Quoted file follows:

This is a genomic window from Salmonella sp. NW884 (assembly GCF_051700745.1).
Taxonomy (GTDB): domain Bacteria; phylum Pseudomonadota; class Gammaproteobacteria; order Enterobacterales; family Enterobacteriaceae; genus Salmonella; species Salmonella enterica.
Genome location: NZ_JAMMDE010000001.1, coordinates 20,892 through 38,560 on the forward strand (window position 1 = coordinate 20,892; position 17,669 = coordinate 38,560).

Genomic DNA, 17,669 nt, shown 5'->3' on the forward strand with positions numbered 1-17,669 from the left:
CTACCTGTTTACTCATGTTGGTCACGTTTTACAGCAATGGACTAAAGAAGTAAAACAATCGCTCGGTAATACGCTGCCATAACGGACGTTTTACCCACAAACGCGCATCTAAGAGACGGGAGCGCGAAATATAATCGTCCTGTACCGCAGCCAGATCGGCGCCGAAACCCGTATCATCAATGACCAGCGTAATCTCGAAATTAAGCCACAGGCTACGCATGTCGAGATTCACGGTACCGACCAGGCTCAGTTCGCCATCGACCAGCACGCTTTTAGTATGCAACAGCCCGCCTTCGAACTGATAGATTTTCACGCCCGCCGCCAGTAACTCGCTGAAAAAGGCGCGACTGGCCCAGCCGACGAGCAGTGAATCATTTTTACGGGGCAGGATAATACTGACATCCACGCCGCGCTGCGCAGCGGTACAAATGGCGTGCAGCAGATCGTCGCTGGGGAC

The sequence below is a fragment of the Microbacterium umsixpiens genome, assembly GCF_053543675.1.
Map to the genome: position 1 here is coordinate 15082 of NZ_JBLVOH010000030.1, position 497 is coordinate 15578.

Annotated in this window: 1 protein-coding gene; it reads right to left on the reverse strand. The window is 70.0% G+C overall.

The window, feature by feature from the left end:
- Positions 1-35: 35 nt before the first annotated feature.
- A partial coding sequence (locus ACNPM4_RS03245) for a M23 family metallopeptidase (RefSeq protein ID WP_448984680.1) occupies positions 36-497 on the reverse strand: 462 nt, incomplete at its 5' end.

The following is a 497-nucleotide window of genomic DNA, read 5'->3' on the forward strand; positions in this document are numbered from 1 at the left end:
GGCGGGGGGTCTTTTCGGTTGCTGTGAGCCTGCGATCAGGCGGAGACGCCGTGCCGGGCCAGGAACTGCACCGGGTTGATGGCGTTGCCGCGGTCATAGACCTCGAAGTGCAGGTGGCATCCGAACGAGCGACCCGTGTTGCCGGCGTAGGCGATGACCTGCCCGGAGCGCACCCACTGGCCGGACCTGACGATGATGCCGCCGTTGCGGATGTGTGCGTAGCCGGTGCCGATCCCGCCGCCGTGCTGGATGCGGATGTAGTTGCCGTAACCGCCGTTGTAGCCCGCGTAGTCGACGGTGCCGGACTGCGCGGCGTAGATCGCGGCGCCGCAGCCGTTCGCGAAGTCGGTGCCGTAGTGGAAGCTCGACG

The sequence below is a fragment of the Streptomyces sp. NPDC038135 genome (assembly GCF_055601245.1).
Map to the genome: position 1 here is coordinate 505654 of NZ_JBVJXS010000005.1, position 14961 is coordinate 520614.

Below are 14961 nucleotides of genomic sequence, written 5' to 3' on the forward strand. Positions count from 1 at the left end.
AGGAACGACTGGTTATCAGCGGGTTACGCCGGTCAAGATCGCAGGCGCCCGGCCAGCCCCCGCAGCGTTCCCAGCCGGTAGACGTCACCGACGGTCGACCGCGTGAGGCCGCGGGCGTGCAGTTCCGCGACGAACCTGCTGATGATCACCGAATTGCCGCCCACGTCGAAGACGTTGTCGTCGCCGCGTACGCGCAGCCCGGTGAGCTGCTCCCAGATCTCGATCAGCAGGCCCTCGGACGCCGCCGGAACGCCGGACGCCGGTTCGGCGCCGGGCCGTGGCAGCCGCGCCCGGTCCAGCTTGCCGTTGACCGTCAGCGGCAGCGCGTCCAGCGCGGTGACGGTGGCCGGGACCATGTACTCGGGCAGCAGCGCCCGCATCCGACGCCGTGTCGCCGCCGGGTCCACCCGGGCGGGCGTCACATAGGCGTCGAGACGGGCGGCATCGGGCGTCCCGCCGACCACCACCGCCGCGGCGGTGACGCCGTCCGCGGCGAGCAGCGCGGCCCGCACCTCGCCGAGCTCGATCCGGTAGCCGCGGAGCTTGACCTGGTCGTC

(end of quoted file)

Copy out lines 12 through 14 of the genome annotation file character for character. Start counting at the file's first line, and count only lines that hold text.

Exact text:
The following is a 497-nucleotide window of genomic DNA, read 5'->3' on the forward strand; positions in this document are numbered from 1 at the left end:
GGCGGGGGGTCTTTTCGGTTGCTGTGAGCCTGCGATCAGGCGGAGACGCCGTGCCGGGCCAGGAACTGCACCGGGTTGATGGCGTTGCCGCGGTCATAGACCTCGAAGTGCAGGTGGCATCCGAACGAGCGACCCGTGTTGCCGGCGTAGGCGATGACCTGCCCGGAGCGCACCCACTGGCCGGACCTGACGATGATGCCGCCGTTGCGGATGTGTGCGTAGCCGGTGCCGATCCCGCCGCCGTGCTGGATGCGGATGTAGTTGCCGTAACCGCCGTTGTAGCCCGCGTAGTCGACGGTGCCGGACTGCGCGGCGTAGATCGCGGCGCCGCAGCCGTTCGCGAAGTCGGTGCCGTAGTGGAAGCTCGACG

The sequence below is a fragment of the Streptomyces sp. NPDC038135 genome (assembly GCF_055601245.1).